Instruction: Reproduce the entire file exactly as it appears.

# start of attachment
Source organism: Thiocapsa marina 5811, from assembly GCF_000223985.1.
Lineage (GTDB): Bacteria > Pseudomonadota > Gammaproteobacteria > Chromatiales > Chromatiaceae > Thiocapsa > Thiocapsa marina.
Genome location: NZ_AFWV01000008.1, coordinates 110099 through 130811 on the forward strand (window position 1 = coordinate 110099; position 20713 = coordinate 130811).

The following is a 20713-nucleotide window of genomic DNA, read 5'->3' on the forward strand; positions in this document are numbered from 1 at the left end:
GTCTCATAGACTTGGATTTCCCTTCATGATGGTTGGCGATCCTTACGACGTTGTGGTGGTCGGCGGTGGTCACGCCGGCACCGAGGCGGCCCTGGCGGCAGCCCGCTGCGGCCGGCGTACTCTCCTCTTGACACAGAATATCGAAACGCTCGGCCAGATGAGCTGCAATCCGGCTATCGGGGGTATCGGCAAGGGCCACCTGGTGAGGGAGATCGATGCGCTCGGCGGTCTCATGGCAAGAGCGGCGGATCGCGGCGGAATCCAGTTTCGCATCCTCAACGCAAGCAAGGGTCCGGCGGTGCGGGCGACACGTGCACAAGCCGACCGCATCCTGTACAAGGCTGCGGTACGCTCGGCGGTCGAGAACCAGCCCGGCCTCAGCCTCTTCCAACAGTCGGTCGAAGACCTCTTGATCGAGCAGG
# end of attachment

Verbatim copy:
Source organism: Thiocapsa marina 5811, from assembly GCF_000223985.1.
Lineage (GTDB): Bacteria > Pseudomonadota > Gammaproteobacteria > Chromatiales > Chromatiaceae > Thiocapsa > Thiocapsa marina.
Genome location: NZ_AFWV01000008.1, coordinates 110099 through 130811 on the forward strand (window position 1 = coordinate 110099; position 20713 = coordinate 130811).

The following is a 20713-nucleotide window of genomic DNA, read 5'->3' on the forward strand; positions in this document are numbered from 1 at the left end:
GTCTCATAGACTTGGATTTCCCTTCATGATGGTTGGCGATCCTTACGACGTTGTGGTGGTCGGCGGTGGTCACGCCGGCACCGAGGCGGCCCTGGCGGCAGCCCGCTGCGGCCGGCGTACTCTCCTCTTGACACAGAATATCGAAACGCTCGGCCAGATGAGCTGCAATCCGGCTATCGGGGGTATCGGCAAGGGCCACCTGGTGAGGGAGATCGATGCGCTCGGCGGTCTCATGGCAAGAGCGGCGGATCGCGGCGGAATCCAGTTTCGCATCCTCAACGCAAGCAAGGGTCCGGCGGTGCGGGCGACACGTGCACAAGCCGACCGCATCCTGTACAAGGCTGCGGTACGCTCGGCGGTCGAGAACCAGCCCGGCCTCAGCCTCTTCCAACAGTCGGTCGAAGACCTCTTGATCGAGCAGG